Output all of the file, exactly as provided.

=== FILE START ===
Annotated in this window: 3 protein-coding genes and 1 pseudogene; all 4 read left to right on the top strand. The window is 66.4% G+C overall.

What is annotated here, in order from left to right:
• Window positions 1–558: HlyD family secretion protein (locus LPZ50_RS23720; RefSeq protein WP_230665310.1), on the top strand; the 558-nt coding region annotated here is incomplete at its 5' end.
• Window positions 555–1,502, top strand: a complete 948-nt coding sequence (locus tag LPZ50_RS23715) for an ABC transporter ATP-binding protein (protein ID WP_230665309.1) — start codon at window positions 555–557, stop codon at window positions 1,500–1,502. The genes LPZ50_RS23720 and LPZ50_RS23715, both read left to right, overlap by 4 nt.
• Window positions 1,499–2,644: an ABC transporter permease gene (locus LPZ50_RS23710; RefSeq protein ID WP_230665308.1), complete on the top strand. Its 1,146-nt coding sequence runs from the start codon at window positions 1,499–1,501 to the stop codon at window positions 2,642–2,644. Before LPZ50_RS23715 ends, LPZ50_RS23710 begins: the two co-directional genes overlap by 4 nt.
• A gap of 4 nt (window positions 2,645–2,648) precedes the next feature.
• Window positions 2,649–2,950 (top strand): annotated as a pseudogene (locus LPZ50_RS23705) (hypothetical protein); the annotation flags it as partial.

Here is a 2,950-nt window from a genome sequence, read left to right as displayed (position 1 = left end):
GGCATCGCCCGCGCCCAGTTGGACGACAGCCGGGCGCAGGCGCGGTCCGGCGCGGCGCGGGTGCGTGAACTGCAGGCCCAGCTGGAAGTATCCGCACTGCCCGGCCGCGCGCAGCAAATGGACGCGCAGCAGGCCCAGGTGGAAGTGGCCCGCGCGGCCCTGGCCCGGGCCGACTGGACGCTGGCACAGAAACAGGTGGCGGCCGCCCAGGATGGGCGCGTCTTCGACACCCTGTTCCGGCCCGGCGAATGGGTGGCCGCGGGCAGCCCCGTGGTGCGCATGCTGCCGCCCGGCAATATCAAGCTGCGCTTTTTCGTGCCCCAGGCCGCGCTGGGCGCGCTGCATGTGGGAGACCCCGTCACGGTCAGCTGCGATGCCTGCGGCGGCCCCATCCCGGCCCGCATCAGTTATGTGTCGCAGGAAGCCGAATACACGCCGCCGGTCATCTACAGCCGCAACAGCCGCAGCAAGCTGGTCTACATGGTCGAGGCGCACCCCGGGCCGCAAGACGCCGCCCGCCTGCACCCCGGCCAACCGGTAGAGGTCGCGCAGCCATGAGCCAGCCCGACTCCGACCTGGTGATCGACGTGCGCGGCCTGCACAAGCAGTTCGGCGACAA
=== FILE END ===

Annotated in this window: 3 protein-coding genes and 1 pseudogene; all 4 read left to right on the top strand. The window is 66.4% G+C overall.

What is annotated here, in order from left to right:
• Window positions 1–558: HlyD family secretion protein (locus LPZ50_RS23720; RefSeq protein WP_230665310.1), on the top strand; the 558-nt coding region annotated here is incomplete at its 5' end.
• Window positions 555–1,502, top strand: a complete 948-nt coding sequence (locus tag LPZ50_RS23715) for an ABC transporter ATP-binding protein (protein ID WP_230665309.1) — start codon at window positions 555–557, stop codon at window positions 1,500–1,502. The genes LPZ50_RS23720 and LPZ50_RS23715, both read left to right, overlap by 4 nt.
• Window positions 1,499–2,644: an ABC transporter permease gene (locus LPZ50_RS23710; RefSeq protein ID WP_230665308.1), complete on the top strand. Its 1,146-nt coding sequence runs from the start codon at window positions 1,499–1,501 to the stop codon at window positions 2,642–2,644. Before LPZ50_RS23715 ends, LPZ50_RS23710 begins: the two co-directional genes overlap by 4 nt.
• A gap of 4 nt (window positions 2,645–2,648) precedes the next feature.
• Window positions 2,649–2,950 (top strand): annotated as a pseudogene (locus LPZ50_RS23705) (hypothetical protein); the annotation flags it as partial.

Here is a 2,950-nt window from a genome sequence, read left to right as displayed (position 1 = left end):
GGCATCGCCCGCGCCCAGTTGGACGACAGCCGGGCGCAGGCGCGGTCCGGCGCGGCGCGGGTGCGTGAACTGCAGGCCCAGCTGGAAGTATCCGCACTGCCCGGCCGCGCGCAGCAAATGGACGCGCAGCAGGCCCAGGTGGAAGTGGCCCGCGCGGCCCTGGCCCGGGCCGACTGGACGCTGGCACAGAAACAGGTGGCGGCCGCCCAGGATGGGCGCGTCTTCGACACCCTGTTCCGGCCCGGCGAATGGGTGGCCGCGGGCAGCCCCGTGGTGCGCATGCTGCCGCCCGGCAATATCAAGCTGCGCTTTTTCGTGCCCCAGGCCGCGCTGGGCGCGCTGCATGTGGGAGACCCCGTCACGGTCAGCTGCGATGCCTGCGGCGGCCCCATCCCGGCCCGCATCAGTTATGTGTCGCAGGAAGCCGAATACACGCCGCCGGTCATCTACAGCCGCAACAGCCGCAGCAAGCTGGTCTACATGGTCGAGGCGCACCCCGGGCCGCAAGACGCCGCCCGCCTGCACCCCGGCCAACCGGTAGAGGTCGCGCAGCCATGAGCCAGCCCGACTCCGACCTGGTGATCGACGTGCGCGGCCTGCACAAGCAGTTCGGCGACAA